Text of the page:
Subject: Editorial, General Tech, Storage | April 27, 2011 - 02:48 PM |
Tagged: contest, giveaway, ocz, ssd, vertex

As you can no doubt tell, PC Perspective got a HUGE and much needed facelift recently to what we are internally calling "PC Perspective v4.0".  I know there are still some kinks to work out and we are actively addressing any feedback from our readers in this comment thread.  

But we want to celebrate the launch of the new site in style!!  Some of our site sponsors have very generously offered up some prizes for us to give out throughout the coming days...

The seventh (!!) prize is another 120GB OCZ Technology Vertex 2 SSD!!

vertex2_new_angle_1.jpg

What do you have to do to win this wonderful piece of hardware?

Couldn't be easier: post a comment in this post thanking OCZ for its sponsorship of PC Perspective and maybe include a thought or two on the new site design (compliments, constructive criticism, hate filled monologues, whatever).  You should probably have a registered account or at least be sure you include your email address in the appropriate field so we can contact you!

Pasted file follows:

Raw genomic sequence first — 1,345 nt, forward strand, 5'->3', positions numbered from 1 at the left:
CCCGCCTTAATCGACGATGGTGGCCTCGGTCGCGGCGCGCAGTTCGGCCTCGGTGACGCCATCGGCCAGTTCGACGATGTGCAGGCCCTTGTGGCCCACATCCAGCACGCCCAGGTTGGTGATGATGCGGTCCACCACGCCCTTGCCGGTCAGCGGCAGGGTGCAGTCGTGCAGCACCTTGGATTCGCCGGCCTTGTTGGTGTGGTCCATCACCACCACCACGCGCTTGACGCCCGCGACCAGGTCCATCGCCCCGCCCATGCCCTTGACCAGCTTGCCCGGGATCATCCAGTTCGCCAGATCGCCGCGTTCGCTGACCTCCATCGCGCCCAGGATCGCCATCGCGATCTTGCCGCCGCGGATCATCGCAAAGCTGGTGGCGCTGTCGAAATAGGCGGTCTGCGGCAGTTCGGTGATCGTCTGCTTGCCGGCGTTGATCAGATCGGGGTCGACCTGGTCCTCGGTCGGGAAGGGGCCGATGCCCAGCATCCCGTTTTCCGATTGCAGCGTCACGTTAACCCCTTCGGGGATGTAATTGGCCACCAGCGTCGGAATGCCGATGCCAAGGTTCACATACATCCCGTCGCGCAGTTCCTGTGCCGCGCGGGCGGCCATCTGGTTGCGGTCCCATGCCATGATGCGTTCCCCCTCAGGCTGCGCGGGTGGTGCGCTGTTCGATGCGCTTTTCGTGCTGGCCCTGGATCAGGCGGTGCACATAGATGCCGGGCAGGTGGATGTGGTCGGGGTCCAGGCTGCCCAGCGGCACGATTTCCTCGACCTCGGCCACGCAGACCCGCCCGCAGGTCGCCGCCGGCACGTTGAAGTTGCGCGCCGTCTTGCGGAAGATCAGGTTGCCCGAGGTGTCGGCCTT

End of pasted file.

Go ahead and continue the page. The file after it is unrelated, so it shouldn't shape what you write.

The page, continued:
Source: OCZ

PCPer v4.0 Giveaway: OCZ Technology Vertex 2 120GB SSD!

Subject: Editorial, General Tech | April 18, 2011 - 11:11 AM |
Tagged: vertex, ssd, ocz, giveaway, contest

As you can no doubt tell, PC Perspective got a HUGE and much needed facelift over the weekend to what we are internally calling "PC Perspective v4.0".  I know there are still some kinks to work out and we are actively addressing any feedback from our readers in this comment thread.  

But we want to celebrate the launch of the new site in style!!  Some of our site sponsors have very generously offered up some prizes for us to give out throughout the coming days...

The first prize: a 120GB OCZ Technology Vertex 2 SSD!!

vertex2_new_angle_1.jpg

What do you have to do to win this wonderful piece of hardware?

Couldn't be easier: post a comment in this post thanking OCZ for its sponsorship of PC Perspective and maybe include a thought or two on the new site design (compliments, constructive criticism, hate filled monologues, whatever).  You should probably have a registered account or at least be sure you include your email address in the appropriate field so we can contact you!

We will pick a winner tomorrow and move on to the next hardware that finds its way to PC Perspective offices.  Good luck and thanks for reading!!